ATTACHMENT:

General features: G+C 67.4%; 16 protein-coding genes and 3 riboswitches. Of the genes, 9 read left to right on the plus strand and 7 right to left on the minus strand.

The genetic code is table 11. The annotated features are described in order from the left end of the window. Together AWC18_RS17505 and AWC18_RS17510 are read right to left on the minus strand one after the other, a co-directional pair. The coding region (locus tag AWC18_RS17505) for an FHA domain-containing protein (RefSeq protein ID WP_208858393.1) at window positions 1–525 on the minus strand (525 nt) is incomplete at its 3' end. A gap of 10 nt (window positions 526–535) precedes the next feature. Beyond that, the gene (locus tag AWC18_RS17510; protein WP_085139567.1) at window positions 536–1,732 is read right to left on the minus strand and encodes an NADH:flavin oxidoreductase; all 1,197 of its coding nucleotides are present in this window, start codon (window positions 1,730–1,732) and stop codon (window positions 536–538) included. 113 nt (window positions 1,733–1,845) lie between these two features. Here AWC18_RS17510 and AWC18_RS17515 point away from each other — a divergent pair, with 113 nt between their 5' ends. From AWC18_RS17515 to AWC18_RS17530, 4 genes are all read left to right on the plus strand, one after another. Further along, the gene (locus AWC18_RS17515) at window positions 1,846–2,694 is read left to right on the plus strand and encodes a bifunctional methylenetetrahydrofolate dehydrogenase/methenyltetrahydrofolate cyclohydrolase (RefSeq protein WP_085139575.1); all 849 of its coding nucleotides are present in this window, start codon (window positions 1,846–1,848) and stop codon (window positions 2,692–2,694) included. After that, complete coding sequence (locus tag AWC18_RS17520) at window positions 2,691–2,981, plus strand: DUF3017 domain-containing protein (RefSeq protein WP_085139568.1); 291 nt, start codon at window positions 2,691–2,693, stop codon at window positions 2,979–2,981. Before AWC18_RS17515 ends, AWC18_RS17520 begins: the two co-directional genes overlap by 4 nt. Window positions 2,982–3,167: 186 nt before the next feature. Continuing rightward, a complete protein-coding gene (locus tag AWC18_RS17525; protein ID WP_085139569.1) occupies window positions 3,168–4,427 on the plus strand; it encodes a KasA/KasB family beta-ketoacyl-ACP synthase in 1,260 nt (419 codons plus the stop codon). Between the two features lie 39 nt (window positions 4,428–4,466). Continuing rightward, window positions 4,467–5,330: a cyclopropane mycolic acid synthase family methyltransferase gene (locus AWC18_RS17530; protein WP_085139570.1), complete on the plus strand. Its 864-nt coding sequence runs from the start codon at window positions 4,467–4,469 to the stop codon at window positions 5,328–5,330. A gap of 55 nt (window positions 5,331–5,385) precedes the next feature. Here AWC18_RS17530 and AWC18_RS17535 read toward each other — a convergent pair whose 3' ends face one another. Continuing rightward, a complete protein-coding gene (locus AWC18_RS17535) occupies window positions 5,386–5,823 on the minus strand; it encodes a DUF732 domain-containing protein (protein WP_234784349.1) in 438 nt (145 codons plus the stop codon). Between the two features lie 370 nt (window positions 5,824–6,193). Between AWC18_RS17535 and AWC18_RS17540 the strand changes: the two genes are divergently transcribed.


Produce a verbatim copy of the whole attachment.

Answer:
General features: G+C 67.4%; 16 protein-coding genes and 3 riboswitches. Of the genes, 9 read left to right on the plus strand and 7 right to left on the minus strand.

The genetic code is table 11. The annotated features are described in order from the left end of the window. Together AWC18_RS17505 and AWC18_RS17510 are read right to left on the minus strand one after the other, a co-directional pair. The coding region (locus tag AWC18_RS17505) for an FHA domain-containing protein (RefSeq protein ID WP_208858393.1) at window positions 1–525 on the minus strand (525 nt) is incomplete at its 3' end. A gap of 10 nt (window positions 526–535) precedes the next feature. Beyond that, the gene (locus tag AWC18_RS17510; protein WP_085139567.1) at window positions 536–1,732 is read right to left on the minus strand and encodes an NADH:flavin oxidoreductase; all 1,197 of its coding nucleotides are present in this window, start codon (window positions 1,730–1,732) and stop codon (window positions 536–538) included. 113 nt (window positions 1,733–1,845) lie between these two features. Here AWC18_RS17510 and AWC18_RS17515 point away from each other — a divergent pair, with 113 nt between their 5' ends. From AWC18_RS17515 to AWC18_RS17530, 4 genes are all read left to right on the plus strand, one after another. Further along, the gene (locus AWC18_RS17515) at window positions 1,846–2,694 is read left to right on the plus strand and encodes a bifunctional methylenetetrahydrofolate dehydrogenase/methenyltetrahydrofolate cyclohydrolase (RefSeq protein WP_085139575.1); all 849 of its coding nucleotides are present in this window, start codon (window positions 1,846–1,848) and stop codon (window positions 2,692–2,694) included. After that, complete coding sequence (locus tag AWC18_RS17520) at window positions 2,691–2,981, plus strand: DUF3017 domain-containing protein (RefSeq protein WP_085139568.1); 291 nt, start codon at window positions 2,691–2,693, stop codon at window positions 2,979–2,981. Before AWC18_RS17515 ends, AWC18_RS17520 begins: the two co-directional genes overlap by 4 nt. Window positions 2,982–3,167: 186 nt before the next feature. Continuing rightward, a complete protein-coding gene (locus tag AWC18_RS17525; protein ID WP_085139569.1) occupies window positions 3,168–4,427 on the plus strand; it encodes a KasA/KasB family beta-ketoacyl-ACP synthase in 1,260 nt (419 codons plus the stop codon). Between the two features lie 39 nt (window positions 4,428–4,466). Continuing rightward, window positions 4,467–5,330: a cyclopropane mycolic acid synthase family methyltransferase gene (locus AWC18_RS17530; protein WP_085139570.1), complete on the plus strand. Its 864-nt coding sequence runs from the start codon at window positions 4,467–4,469 to the stop codon at window positions 5,328–5,330. A gap of 55 nt (window positions 5,331–5,385) precedes the next feature. Here AWC18_RS17530 and AWC18_RS17535 read toward each other — a convergent pair whose 3' ends face one another. Continuing rightward, a complete protein-coding gene (locus AWC18_RS17535) occupies window positions 5,386–5,823 on the minus strand; it encodes a DUF732 domain-containing protein (protein WP_234784349.1) in 438 nt (145 codons plus the stop codon). Between the two features lie 370 nt (window positions 5,824–6,193). Between AWC18_RS17535 and AWC18_RS17540 the strand changes: the two genes are divergently transcribed.